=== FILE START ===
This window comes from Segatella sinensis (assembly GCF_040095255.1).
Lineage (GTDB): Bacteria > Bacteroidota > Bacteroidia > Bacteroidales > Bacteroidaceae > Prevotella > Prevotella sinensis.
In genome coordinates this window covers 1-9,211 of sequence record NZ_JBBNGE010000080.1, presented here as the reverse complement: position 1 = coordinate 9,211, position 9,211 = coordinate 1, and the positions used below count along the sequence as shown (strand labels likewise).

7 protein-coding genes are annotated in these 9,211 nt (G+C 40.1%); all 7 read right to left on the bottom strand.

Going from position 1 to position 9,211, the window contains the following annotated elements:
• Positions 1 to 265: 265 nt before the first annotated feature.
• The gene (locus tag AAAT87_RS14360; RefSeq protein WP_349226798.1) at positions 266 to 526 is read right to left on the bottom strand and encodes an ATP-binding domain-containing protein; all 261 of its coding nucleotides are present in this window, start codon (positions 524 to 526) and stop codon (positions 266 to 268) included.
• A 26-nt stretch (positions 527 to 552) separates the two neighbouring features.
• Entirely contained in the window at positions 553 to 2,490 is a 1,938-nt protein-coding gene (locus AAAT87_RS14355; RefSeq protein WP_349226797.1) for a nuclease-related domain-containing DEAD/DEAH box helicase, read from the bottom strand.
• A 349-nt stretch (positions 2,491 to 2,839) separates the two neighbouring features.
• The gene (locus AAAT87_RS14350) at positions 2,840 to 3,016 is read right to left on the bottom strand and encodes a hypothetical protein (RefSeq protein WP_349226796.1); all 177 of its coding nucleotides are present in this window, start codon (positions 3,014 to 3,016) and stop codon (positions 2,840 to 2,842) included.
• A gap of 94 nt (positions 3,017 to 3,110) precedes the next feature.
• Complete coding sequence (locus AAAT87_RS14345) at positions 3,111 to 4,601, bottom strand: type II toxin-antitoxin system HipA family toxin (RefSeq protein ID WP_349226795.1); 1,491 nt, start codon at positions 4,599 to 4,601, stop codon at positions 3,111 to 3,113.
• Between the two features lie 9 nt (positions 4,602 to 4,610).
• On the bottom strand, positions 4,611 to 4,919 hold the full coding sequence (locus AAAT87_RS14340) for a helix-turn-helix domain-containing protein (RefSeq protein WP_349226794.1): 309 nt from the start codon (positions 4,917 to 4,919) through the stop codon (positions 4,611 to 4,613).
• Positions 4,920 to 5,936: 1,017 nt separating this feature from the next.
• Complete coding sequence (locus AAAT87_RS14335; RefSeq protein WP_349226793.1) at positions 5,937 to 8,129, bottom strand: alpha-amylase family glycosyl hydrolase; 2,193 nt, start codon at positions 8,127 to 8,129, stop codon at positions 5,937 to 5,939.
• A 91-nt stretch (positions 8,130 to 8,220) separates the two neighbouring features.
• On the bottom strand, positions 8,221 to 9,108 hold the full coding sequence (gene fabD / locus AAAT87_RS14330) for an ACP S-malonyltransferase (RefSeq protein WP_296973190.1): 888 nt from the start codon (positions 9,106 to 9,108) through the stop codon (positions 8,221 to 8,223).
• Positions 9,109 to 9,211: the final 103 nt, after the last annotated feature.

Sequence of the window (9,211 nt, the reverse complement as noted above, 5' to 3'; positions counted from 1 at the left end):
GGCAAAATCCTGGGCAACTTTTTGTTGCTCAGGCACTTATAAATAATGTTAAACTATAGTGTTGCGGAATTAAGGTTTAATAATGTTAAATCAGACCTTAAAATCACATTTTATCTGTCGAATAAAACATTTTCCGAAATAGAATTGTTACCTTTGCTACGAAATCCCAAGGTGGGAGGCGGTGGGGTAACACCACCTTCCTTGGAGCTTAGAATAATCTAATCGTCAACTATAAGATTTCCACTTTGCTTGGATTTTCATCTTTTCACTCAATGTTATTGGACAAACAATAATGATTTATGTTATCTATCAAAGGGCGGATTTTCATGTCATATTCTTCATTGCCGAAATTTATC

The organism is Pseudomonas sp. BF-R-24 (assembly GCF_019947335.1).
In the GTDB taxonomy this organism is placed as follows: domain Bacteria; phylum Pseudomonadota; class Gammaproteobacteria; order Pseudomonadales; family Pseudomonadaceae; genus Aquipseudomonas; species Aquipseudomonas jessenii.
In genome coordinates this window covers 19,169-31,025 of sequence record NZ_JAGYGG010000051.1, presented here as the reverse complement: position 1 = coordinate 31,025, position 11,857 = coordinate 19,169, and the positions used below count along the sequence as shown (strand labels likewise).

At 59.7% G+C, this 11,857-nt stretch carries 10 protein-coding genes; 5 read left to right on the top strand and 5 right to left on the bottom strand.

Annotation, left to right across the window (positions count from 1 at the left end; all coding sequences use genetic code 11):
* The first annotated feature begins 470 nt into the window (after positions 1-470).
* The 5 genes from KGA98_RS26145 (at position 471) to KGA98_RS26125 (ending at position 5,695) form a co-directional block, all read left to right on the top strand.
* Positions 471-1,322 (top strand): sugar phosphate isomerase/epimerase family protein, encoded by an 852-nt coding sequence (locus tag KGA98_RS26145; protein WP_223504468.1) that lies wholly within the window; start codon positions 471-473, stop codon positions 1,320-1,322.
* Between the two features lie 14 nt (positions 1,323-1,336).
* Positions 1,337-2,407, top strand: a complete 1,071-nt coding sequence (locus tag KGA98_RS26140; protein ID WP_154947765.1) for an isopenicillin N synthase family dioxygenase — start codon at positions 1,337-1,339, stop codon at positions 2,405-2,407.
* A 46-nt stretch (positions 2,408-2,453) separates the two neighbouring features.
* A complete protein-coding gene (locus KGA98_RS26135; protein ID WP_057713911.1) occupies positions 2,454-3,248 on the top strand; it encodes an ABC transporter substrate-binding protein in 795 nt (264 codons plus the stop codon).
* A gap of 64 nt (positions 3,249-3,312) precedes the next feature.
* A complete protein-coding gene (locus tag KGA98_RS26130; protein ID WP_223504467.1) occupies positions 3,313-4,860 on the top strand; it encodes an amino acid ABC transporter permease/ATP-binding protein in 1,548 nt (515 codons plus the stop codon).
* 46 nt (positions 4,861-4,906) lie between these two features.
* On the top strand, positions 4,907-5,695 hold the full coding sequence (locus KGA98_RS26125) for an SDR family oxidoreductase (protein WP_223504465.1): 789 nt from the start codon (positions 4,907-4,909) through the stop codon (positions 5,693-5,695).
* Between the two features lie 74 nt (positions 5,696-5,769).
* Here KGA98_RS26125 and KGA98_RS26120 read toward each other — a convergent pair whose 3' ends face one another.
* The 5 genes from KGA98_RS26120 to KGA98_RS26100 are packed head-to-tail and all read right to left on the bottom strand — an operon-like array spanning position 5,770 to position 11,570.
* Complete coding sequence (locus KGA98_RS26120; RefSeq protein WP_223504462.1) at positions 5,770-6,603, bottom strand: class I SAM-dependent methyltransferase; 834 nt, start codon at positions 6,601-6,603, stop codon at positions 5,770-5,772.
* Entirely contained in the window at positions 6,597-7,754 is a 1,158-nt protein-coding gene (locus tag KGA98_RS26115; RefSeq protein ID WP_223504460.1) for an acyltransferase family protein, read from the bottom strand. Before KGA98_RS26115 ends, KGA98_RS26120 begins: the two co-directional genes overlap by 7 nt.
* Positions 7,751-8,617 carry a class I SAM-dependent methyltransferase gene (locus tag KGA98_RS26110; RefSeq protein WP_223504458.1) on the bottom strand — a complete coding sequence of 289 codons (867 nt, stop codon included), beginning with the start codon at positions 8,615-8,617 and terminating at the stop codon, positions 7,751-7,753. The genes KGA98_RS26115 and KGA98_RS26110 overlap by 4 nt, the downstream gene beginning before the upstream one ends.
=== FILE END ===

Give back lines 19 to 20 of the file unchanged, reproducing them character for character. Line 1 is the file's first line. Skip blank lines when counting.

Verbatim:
• On the bottom strand, positions 8,221 to 9,108 hold the full coding sequence (gene fabD / locus AAAT87_RS14330) for an ACP S-malonyltransferase (RefSeq protein WP_296973190.1): 888 nt from the start codon (positions 9,106 to 9,108) through the stop codon (positions 8,221 to 8,223).
• Positions 9,109 to 9,211: the final 103 nt, after the last annotated feature.